Rooney describes her decorating theme as "heavily ethnic, a fantasy place, the whole world in one place." Whatever the decor's literal geography, the salon is, indeed, a world apart.

Rooney invites her pedicure client to sit and enjoy the relaxing chair, sets the mood lighting in the whirlpool foot tub to lavender and pours a glass of her homemade mimosa mix into a champagne flute.

"It's 'Mimosa Saturday!'" she says with a bright smile. A platter of cheese and crackers, fruit and chocolates sits on the side table. "Have some, please!"

The 26-year-old entrepreneur chats about her California training, her eco-friendly business philosophy, her salon-owning parents and more as she treats her client's feet and lower legs with a sugar scrub, all-natural lotions, a mint-rosemary mask and a paraffin dip to seal in moisture. She de-calluses heels with a loofa, explaining that it is gentler on the skin.

"My parents are my heroes!" Rooney says as she buffs and rubs. "I couldn't have done this without them, both for their support and for their example. They are such hard workers! And they have helped and supported me every step of the way."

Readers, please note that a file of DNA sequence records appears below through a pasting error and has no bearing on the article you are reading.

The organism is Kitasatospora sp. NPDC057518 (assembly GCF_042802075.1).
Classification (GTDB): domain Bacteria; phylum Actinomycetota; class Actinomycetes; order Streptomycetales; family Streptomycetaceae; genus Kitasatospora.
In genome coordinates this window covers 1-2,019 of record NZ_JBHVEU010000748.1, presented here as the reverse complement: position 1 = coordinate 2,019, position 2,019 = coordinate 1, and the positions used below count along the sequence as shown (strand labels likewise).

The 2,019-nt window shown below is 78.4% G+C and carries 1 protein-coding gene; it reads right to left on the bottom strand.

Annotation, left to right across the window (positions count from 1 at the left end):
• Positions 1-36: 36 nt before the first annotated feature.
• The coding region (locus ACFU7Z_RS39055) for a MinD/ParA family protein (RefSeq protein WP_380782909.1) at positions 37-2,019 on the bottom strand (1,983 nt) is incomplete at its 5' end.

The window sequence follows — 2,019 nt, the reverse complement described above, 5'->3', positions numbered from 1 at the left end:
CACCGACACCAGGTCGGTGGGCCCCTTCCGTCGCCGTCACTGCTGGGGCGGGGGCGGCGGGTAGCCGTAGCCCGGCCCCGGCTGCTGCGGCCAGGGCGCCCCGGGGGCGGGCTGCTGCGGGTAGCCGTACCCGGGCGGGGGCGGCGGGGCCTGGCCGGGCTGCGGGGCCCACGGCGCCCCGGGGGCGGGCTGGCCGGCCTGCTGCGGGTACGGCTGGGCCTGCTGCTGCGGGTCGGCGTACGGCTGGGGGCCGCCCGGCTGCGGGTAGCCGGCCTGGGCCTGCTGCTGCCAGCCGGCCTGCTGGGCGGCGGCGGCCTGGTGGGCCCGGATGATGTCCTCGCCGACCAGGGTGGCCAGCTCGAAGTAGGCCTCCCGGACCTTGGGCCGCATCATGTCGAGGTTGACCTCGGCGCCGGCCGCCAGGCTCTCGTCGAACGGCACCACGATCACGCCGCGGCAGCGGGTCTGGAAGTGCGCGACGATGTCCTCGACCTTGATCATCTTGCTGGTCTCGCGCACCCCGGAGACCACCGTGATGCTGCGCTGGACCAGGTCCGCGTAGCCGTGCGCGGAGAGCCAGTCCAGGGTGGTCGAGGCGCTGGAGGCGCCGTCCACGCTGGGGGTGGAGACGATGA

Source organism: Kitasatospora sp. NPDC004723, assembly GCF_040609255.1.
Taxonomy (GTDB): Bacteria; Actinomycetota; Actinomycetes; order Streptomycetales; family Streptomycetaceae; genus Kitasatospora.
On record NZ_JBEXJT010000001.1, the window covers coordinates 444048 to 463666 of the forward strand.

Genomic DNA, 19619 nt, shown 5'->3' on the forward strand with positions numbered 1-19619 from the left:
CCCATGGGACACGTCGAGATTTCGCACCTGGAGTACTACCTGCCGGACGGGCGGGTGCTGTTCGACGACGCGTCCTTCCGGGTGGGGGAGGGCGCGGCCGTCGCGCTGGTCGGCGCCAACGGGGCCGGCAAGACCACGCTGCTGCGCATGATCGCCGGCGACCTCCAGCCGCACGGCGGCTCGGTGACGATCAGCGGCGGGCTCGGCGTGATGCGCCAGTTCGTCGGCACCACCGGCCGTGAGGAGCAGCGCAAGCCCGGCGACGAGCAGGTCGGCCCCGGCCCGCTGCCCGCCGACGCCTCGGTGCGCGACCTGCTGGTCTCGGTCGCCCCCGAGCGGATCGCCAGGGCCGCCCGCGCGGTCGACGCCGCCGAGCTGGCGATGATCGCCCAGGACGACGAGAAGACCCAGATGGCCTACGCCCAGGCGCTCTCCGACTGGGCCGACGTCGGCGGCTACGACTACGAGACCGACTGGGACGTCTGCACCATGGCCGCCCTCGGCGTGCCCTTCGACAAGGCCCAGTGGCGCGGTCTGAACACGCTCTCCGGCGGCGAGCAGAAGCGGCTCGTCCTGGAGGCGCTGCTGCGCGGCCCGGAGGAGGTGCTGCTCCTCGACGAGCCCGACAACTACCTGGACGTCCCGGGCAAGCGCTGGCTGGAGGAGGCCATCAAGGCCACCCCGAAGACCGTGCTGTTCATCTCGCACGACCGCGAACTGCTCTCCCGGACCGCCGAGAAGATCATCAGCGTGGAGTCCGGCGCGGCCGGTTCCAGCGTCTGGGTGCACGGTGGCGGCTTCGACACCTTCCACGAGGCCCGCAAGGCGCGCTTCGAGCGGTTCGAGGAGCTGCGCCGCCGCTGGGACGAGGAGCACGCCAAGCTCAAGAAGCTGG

Rooney's parents are Robin and Pam Hogan, former Las Crucens who own and run Cinega Spa, Salon and Gallery in Silver City.

"I'm so lucky to have my own business," Rooney says. "I get to make my own rules. I get to listen to the music I like. I love being behind all the creative aspects of this, creating the space and marketing it. And I feel good knowing that my business is making a difference in the world."

Her eco-friendly philosophy extends from her products to her practices and the way she treats clients. Rooney encourages clients to bring their own shopping bags for purchases, and she gives discounts to those who bike or take the bus to their appointments.

"Take my make-up line," she says. "Not only is it all-natural and good for you, non-toxic, but customers can bring back their empty jars and I will refill them at a discounted price."

Her private line of organic cosmetics is manufactured for her by a dermatologist in Beverly Hills. All of her products are healthy, she says, right down to the eyelash tinting.